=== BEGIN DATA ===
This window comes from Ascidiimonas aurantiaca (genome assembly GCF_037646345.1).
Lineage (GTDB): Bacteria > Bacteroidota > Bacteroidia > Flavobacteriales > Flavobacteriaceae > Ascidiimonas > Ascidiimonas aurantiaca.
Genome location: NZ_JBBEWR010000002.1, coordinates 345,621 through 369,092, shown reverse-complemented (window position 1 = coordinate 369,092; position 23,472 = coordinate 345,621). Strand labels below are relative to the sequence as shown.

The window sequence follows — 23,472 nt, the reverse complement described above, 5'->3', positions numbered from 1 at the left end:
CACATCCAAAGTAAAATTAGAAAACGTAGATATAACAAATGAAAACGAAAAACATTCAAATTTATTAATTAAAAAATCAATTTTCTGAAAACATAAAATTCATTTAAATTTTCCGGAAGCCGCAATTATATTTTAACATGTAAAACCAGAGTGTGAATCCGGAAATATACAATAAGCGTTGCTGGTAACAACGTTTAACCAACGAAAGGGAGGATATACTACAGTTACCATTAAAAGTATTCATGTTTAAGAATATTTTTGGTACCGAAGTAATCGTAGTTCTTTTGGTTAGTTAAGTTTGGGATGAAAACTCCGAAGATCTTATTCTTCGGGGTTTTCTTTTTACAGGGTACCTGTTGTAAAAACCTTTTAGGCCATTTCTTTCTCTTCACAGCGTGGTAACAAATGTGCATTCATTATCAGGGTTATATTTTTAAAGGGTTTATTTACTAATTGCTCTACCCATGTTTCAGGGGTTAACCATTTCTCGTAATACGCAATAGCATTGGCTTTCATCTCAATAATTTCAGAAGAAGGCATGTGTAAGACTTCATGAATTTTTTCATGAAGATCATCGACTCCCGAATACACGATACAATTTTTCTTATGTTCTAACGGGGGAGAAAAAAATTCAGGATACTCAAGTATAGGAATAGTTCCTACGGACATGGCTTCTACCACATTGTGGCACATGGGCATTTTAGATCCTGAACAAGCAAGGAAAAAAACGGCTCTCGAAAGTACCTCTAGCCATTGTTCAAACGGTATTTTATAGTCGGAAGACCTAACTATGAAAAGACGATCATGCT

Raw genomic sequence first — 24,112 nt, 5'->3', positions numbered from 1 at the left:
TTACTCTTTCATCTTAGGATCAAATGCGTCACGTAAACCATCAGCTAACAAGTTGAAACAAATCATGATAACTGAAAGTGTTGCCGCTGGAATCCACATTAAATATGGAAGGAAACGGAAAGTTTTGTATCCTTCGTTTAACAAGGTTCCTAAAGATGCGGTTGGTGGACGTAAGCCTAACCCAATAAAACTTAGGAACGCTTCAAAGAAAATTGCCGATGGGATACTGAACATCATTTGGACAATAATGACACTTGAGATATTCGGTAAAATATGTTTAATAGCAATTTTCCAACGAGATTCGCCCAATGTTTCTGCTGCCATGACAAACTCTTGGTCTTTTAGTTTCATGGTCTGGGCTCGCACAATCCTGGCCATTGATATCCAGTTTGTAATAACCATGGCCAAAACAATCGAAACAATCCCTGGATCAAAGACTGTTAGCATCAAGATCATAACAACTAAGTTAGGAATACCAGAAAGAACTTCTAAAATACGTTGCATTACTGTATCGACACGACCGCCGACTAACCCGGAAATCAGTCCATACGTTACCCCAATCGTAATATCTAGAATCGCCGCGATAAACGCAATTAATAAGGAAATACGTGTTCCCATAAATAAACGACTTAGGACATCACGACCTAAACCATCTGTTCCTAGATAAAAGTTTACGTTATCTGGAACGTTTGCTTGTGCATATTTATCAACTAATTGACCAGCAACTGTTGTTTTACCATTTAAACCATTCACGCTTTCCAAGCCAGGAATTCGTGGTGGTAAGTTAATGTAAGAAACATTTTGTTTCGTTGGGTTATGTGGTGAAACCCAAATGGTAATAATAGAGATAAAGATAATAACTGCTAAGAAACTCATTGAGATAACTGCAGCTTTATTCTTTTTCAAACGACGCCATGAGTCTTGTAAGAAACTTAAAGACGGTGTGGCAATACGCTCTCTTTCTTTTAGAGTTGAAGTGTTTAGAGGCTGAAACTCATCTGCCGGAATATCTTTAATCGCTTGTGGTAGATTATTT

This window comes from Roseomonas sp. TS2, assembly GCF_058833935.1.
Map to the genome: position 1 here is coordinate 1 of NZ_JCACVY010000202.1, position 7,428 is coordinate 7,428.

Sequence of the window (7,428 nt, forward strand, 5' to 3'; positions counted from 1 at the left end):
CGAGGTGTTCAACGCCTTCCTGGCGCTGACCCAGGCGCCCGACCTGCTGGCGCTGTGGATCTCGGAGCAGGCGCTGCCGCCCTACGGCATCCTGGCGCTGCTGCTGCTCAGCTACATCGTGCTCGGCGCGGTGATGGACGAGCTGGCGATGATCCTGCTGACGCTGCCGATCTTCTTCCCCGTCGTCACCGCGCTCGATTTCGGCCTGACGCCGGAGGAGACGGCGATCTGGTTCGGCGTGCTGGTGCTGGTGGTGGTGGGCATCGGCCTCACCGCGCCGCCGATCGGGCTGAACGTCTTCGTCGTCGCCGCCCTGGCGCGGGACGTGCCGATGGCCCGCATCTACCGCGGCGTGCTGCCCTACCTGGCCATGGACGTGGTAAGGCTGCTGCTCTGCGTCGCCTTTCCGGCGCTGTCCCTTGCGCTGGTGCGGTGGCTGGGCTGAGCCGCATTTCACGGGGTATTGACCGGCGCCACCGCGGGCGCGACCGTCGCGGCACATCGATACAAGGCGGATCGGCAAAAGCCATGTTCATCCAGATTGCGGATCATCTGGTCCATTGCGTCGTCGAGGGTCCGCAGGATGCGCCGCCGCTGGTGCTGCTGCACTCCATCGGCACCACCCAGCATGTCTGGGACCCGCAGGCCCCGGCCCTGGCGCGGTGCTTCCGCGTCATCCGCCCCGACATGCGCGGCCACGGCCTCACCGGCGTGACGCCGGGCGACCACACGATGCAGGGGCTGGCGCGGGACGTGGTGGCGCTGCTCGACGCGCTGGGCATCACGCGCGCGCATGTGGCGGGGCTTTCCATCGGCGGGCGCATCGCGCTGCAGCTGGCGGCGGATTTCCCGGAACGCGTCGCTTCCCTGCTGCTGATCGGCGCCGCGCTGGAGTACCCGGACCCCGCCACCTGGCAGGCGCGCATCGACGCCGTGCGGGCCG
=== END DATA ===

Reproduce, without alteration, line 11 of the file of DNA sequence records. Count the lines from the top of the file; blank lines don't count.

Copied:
CGAGGTGTTCAACGCCTTCCTGGCGCTGACCCAGGCGCCCGACCTGCTGGCGCTGTGGATCTCGGAGCAGGCGCTGCCGCCCTACGGCATCCTGGCGCTGCTGCTGCTCAGCTACATCGTGCTCGGCGCGGTGATGGACGAGCTGGCGATGATCCTGCTGACGCTGCCGATCTTCTTCCCCGTCGTCACCGCGCTCGATTTCGGCCTGACGCCGGAGGAGACGGCGATCTGGTTCGGCGTGCTGGTGCTGGTGGTGGTGGGCATCGGCCTCACCGCGCCGCCGATCGGGCTGAACGTCTTCGTCGTCGCCGCCCTGGCGCGGGACGTGCCGATGGCCCGCATCTACCGCGGCGTGCTGCCCTACCTGGCCATGGACGTGGTAAGGCTGCTGCTCTGCGTCGCCTTTCCGGCGCTGTCCCTTGCGCTGGTGCGGTGGCTGGGCTGAGCCGCATTTCACGGGGTATTGACCGGCGCCACCGCGGGCGCGACCGTCGCGGCACATCGATACAAGGCGGATCGGCAAAAGCCATGTTCATCCAGATTGCGGATCATCTGGTCCATTGCGTCGTCGAGGGTCCGCAGGATGCGCCGCCGCTGGTGCTGCTGCACTCCATCGGCACCACCCAGCATGTCTGGGACCCGCAGGCCCCGGCCCTGGCGCGGTGCTTCCGCGTCATCCGCCCCGACATGCGCGGCCACGGCCTCACCGGCGTGACGCCGGGCGACCACACGATGCAGGGGCTGGCGCGGGACGTGGTGGCGCTGCTCGACGCGCTGGGCATCACGCGCGCGCATGTGGCGGGGCTTTCCATCGGCGGGCGCATCGCGCTGCAGCTGGCGGCGGATTTCCCGGAACGCGTCGCTTCCCTGCTGCTGATCGGCGCCGCGCTGGAGTACCCGGACCCCGCCACCTGGCAGGCGCGCATCGACGCCGTGCGGGCCG